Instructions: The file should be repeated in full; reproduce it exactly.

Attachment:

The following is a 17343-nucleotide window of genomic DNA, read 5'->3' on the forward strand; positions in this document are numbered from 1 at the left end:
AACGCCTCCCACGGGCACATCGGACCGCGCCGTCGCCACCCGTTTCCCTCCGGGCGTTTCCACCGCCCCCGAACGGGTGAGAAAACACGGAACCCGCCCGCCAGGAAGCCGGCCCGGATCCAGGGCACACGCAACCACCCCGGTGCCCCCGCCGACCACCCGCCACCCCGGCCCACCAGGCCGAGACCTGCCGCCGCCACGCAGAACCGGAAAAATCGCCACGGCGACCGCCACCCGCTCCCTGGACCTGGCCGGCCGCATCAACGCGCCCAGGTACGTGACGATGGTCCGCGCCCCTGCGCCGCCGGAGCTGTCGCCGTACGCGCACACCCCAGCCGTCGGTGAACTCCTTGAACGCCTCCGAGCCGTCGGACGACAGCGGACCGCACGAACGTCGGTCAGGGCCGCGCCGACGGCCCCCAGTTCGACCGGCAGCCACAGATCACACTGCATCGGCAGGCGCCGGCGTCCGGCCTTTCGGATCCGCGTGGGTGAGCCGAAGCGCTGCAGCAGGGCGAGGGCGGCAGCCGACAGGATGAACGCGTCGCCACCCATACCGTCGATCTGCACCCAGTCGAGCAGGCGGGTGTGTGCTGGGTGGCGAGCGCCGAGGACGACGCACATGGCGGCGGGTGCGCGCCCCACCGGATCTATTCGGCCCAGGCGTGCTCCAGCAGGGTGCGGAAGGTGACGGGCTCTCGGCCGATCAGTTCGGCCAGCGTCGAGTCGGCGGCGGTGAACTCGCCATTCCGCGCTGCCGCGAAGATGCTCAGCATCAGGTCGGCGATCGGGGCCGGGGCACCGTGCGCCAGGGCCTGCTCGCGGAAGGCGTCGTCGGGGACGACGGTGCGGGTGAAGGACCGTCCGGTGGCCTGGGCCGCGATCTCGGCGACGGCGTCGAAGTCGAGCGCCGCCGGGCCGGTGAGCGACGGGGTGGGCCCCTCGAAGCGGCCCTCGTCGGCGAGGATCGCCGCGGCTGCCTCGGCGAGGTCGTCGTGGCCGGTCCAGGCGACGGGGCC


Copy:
The following is a 17343-nucleotide window of genomic DNA, read 5'->3' on the forward strand; positions in this document are numbered from 1 at the left end:
AACGCCTCCCACGGGCACATCGGACCGCGCCGTCGCCACCCGTTTCCCTCCGGGCGTTTCCACCGCCCCCGAACGGGTGAGAAAACACGGAACCCGCCCGCCAGGAAGCCGGCCCGGATCCAGGGCACACGCAACCACCCCGGTGCCCCCGCCGACCACCCGCCACCCCGGCCCACCAGGCCGAGACCTGCCGCCGCCACGCAGAACCGGAAAAATCGCCACGGCGACCGCCACCCGCTCCCTGGACCTGGCCGGCCGCATCAACGCGCCCAGGTACGTGACGATGGTCCGCGCCCCTGCGCCGCCGGAGCTGTCGCCGTACGCGCACACCCCAGCCGTCGGTGAACTCCTTGAACGCCTCCGAGCCGTCGGACGACAGCGGACCGCACGAACGTCGGTCAGGGCCGCGCCGACGGCCCCCAGTTCGACCGGCAGCCACAGATCACACTGCATCGGCAGGCGCCGGCGTCCGGCCTTTCGGATCCGCGTGGGTGAGCCGAAGCGCTGCAGCAGGGCGAGGGCGGCAGCCGACAGGATGAACGCGTCGCCACCCATACCGTCGATCTGCACCCAGTCGAGCAGGCGGGTGTGTGCTGGGTGGCGAGCGCCGAGGACGACGCACATGGCGGCGGGTGCGCGCCCCACCGGATCTATTCGGCCCAGGCGTGCTCCAGCAGGGTGCGGAAGGTGACGGGCTCTCGGCCGATCAGTTCGGCCAGCGTCGAGTCGGCGGCGGTGAACTCGCCATTCCGCGCTGCCGCGAAGATGCTCAGCATCAGGTCGGCGATCGGGGCCGGGGCACCGTGCGCCAGGGCCTGCTCGCGGAAGGCGTCGTCGGGGACGACGGTGCGGGTGAAGGACCGTCCGGTGGCCTGGGCCGCGATCTCGGCGACGGCGTCGAAGTCGAGCGCCGCCGGGCCGGTGAGCGACGGGGTGGGCCCCTCGAAGCGGCCCTCGTCGGCGAGGATCGCCGCGGCTGCCTCGGCGAGGTCGTCGTGGCCGGTCCAGGCGACGGGGCC